Heat Stroke: Apply a towel soaked with cool water over the back of the dog. You may
also apply an ice pack to the neck and groin areas. Transport to vet.
Poisoning: If you suspect your dog has ingested something toxic, do not hesitate to seek
emergency assistance. Sometimes an animal may appear completely normal for several
hours or even days after the incident. Don’t panic. Take 30-60 seconds to safely collect
and have at hand any material involved. Also, collect some of the material your pet may
have vomited or chewed in a sealable plastic bag. Find the ingredient list if possible.
Check for severe vomiting or diarrhea, swollen tongue, burned lips, seizures, lethargy,
Call the ASPCA Poison Control Center (1-888-426-4435). Be ready with the
following information…
The species, breed, age, sex and weight of the animal
The animal’s symptoms
Information regarding the exposure, including the agent (if known), the amount of the
agent ingested and the length of time elapsed since the exposure. Have the product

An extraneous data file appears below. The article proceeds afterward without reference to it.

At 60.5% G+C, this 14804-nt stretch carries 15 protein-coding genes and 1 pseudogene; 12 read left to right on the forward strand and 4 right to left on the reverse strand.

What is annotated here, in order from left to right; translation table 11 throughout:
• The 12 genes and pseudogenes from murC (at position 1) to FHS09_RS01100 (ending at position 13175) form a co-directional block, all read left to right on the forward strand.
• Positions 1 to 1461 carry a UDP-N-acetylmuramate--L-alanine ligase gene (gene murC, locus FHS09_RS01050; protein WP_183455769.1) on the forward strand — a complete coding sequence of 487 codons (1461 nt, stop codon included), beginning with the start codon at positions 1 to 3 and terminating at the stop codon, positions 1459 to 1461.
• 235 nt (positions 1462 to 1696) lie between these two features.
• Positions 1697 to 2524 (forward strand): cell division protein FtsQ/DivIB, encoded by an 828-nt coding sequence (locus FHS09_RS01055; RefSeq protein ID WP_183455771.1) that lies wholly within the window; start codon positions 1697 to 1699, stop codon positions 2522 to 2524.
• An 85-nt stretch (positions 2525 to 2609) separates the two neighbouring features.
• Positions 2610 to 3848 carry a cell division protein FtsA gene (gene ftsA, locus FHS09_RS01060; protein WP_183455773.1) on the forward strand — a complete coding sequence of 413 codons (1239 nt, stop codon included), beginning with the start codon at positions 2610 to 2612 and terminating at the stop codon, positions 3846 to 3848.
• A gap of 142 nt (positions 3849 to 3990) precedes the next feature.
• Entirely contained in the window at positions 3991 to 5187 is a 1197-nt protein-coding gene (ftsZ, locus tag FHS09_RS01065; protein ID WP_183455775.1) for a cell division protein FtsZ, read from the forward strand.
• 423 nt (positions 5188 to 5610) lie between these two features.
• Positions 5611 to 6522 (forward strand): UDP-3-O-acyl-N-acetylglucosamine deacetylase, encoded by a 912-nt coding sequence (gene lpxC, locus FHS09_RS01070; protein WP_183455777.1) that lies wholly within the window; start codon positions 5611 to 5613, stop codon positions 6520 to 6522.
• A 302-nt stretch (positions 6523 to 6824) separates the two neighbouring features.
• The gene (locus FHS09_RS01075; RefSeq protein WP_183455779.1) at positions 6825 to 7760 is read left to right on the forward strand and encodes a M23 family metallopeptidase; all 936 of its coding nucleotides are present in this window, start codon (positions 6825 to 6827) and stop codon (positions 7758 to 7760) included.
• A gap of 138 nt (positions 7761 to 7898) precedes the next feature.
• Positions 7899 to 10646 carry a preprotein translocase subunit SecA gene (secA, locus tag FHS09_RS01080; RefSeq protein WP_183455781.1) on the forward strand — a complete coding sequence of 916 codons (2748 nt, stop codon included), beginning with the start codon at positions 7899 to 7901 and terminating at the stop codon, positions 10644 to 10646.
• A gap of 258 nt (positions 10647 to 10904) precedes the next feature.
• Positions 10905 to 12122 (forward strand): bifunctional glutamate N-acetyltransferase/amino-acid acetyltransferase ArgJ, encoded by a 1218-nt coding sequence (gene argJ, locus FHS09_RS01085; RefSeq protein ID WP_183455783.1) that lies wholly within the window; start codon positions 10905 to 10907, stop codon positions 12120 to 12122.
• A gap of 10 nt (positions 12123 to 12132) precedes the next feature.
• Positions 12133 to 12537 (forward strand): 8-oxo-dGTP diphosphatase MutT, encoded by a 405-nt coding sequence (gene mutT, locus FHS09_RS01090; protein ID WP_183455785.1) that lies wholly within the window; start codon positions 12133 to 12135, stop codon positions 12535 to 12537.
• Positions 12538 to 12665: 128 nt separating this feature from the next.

container/packaging available for reference if possible.
If the agent ingested is a corrosive or petroleum based product, do not induce vomiting!
This will only result in further injury to the esophagus and oral cavity, or possible
aspiration pneumonia. In this situation, there are other procedures to be done. Transport
to the vet or emergency clinic as soon as possible.
If you are advised by your vet or the poison control center to induce vomiting, get the syringe and 3% hydrogen peroxide from your first aid kit. Use a turkey baster or a paper cup to administer. You can even pour it directly from the bottle. Repeat in five minutes if no response, up to three or four times. Most dogs will vomit after 2 to 3 doses. If your dog is very lethargic, unresponsive, having seizures or difficulty breathing, do not